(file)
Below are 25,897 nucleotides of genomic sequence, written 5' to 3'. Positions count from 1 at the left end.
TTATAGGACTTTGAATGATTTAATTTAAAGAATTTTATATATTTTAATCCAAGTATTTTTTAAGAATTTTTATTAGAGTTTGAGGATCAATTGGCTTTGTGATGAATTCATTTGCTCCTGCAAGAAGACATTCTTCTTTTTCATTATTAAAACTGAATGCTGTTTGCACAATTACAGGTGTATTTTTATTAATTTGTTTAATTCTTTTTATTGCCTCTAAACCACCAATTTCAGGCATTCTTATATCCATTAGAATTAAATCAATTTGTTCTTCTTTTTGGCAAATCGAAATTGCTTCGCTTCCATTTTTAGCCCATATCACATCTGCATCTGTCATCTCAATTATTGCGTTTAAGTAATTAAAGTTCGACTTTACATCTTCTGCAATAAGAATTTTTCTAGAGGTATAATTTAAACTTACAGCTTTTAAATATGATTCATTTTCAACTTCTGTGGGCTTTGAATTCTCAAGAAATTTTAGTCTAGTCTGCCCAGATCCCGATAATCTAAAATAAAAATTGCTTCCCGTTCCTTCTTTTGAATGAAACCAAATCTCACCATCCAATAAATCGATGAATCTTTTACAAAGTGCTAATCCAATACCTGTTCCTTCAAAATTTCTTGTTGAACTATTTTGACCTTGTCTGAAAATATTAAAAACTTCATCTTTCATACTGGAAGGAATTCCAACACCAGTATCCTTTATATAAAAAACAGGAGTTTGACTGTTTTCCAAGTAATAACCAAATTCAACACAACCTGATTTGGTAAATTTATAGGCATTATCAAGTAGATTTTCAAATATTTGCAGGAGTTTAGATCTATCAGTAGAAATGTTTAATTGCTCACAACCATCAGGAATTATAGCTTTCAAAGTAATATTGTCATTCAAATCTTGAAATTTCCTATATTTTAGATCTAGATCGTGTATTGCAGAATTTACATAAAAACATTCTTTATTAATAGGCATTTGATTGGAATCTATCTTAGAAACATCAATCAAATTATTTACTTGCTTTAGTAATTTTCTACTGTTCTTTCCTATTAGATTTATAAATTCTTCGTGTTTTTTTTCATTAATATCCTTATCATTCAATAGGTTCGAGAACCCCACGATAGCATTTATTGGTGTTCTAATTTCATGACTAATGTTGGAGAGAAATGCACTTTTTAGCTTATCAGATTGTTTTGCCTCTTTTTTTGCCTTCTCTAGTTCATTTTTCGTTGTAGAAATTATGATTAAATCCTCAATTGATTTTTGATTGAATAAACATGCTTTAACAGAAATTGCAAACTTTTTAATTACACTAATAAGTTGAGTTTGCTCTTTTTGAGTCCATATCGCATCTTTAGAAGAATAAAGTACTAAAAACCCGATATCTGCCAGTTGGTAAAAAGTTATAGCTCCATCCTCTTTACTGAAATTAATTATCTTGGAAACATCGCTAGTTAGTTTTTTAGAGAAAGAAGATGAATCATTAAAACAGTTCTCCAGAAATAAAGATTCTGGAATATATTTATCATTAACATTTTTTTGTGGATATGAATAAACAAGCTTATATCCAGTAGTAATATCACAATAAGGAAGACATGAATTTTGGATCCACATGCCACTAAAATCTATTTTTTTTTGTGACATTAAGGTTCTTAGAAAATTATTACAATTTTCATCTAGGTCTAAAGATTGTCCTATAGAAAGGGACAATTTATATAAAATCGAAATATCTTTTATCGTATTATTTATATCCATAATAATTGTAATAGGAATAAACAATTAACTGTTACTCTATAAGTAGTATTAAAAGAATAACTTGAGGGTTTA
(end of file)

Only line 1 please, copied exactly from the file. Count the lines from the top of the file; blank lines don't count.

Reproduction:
Below are 25,897 nucleotides of genomic sequence, written 5' to 3'. Positions count from 1 at the left end.